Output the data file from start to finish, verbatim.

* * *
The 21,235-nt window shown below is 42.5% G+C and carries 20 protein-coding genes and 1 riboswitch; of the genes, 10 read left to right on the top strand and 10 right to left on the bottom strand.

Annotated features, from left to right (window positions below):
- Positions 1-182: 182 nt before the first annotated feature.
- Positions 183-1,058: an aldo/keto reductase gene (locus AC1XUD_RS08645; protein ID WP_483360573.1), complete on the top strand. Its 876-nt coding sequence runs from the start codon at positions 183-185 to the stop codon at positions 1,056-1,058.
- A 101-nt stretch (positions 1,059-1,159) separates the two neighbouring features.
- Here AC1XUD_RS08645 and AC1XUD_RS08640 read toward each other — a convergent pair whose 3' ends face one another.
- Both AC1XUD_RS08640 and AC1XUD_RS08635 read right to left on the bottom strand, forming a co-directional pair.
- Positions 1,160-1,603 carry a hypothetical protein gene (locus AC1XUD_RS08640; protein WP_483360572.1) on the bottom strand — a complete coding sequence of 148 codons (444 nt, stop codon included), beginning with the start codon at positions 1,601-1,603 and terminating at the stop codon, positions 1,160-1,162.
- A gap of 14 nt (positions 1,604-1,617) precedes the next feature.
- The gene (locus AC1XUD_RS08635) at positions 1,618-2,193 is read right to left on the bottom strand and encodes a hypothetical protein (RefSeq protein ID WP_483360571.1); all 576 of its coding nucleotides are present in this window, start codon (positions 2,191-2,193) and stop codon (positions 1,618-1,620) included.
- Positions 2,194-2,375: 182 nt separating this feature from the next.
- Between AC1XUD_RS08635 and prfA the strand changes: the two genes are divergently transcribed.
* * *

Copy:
The 21,235-nt window shown below is 42.5% G+C and carries 20 protein-coding genes and 1 riboswitch; of the genes, 10 read left to right on the top strand and 10 right to left on the bottom strand.

Annotated features, from left to right (window positions below):
- Positions 1-182: 182 nt before the first annotated feature.
- Positions 183-1,058: an aldo/keto reductase gene (locus AC1XUD_RS08645; protein ID WP_483360573.1), complete on the top strand. Its 876-nt coding sequence runs from the start codon at positions 183-185 to the stop codon at positions 1,056-1,058.
- A 101-nt stretch (positions 1,059-1,159) separates the two neighbouring features.
- Here AC1XUD_RS08645 and AC1XUD_RS08640 read toward each other — a convergent pair whose 3' ends face one another.
- Both AC1XUD_RS08640 and AC1XUD_RS08635 read right to left on the bottom strand, forming a co-directional pair.
- Positions 1,160-1,603 carry a hypothetical protein gene (locus AC1XUD_RS08640; protein WP_483360572.1) on the bottom strand — a complete coding sequence of 148 codons (444 nt, stop codon included), beginning with the start codon at positions 1,601-1,603 and terminating at the stop codon, positions 1,160-1,162.
- A gap of 14 nt (positions 1,604-1,617) precedes the next feature.
- The gene (locus AC1XUD_RS08635) at positions 1,618-2,193 is read right to left on the bottom strand and encodes a hypothetical protein (RefSeq protein ID WP_483360571.1); all 576 of its coding nucleotides are present in this window, start codon (positions 2,191-2,193) and stop codon (positions 1,618-1,620) included.
- Positions 2,194-2,375: 182 nt separating this feature from the next.
- Between AC1XUD_RS08635 and prfA the strand changes: the two genes are divergently transcribed.